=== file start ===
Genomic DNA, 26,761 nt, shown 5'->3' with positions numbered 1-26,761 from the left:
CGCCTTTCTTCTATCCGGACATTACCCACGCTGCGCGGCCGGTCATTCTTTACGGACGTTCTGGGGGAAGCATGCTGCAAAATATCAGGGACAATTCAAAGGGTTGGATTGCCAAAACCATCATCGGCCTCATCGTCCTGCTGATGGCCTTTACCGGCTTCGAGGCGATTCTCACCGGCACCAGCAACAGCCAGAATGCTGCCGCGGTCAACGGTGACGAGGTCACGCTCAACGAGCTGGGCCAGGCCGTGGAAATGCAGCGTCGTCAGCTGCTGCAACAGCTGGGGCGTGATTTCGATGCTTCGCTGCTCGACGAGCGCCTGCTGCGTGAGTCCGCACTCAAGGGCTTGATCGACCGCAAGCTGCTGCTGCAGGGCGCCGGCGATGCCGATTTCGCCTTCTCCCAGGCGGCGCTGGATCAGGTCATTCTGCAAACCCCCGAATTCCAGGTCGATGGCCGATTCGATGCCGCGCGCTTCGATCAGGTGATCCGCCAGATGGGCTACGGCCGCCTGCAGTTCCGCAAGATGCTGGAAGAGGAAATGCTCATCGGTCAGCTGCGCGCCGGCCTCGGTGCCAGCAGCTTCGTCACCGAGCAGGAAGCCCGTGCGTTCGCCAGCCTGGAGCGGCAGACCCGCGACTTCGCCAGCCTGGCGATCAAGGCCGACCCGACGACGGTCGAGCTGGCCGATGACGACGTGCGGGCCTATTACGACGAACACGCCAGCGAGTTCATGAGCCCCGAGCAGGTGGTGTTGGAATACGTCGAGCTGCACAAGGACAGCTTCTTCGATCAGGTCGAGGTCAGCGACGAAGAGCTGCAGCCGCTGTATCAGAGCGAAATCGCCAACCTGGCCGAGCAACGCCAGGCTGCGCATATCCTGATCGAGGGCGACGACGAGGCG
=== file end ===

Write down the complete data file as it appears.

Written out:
Genomic DNA, 26,761 nt, shown 5'->3' with positions numbered 1-26,761 from the left:
CGCCTTTCTTCTATCCGGACATTACCCACGCTGCGCGGCCGGTCATTCTTTACGGACGTTCTGGGGGAAGCATGCTGCAAAATATCAGGGACAATTCAAAGGGTTGGATTGCCAAAACCATCATCGGCCTCATCGTCCTGCTGATGGCCTTTACCGGCTTCGAGGCGATTCTCACCGGCACCAGCAACAGCCAGAATGCTGCCGCGGTCAACGGTGACGAGGTCACGCTCAACGAGCTGGGCCAGGCCGTGGAAATGCAGCGTCGTCAGCTGCTGCAACAGCTGGGGCGTGATTTCGATGCTTCGCTGCTCGACGAGCGCCTGCTGCGTGAGTCCGCACTCAAGGGCTTGATCGACCGCAAGCTGCTGCTGCAGGGCGCCGGCGATGCCGATTTCGCCTTCTCCCAGGCGGCGCTGGATCAGGTCATTCTGCAAACCCCCGAATTCCAGGTCGATGGCCGATTCGATGCCGCGCGCTTCGATCAGGTGATCCGCCAGATGGGCTACGGCCGCCTGCAGTTCCGCAAGATGCTGGAAGAGGAAATGCTCATCGGTCAGCTGCGCGCCGGCCTCGGTGCCAGCAGCTTCGTCACCGAGCAGGAAGCCCGTGCGTTCGCCAGCCTGGAGCGGCAGACCCGCGACTTCGCCAGCCTGGCGATCAAGGCCGACCCGACGACGGTCGAGCTGGCCGATGACGACGTGCGGGCCTATTACGACGAACACGCCAGCGAGTTCATGAGCCCCGAGCAGGTGGTGTTGGAATACGTCGAGCTGCACAAGGACAGCTTCTTCGATCAGGTCGAGGTCAGCGACGAAGAGCTGCAGCCGCTGTATCAGAGCGAAATCGCCAACCTGGCCGAGCAACGCCAGGCTGCGCATATCCTGATCGAGGGCGACGACGAGGCG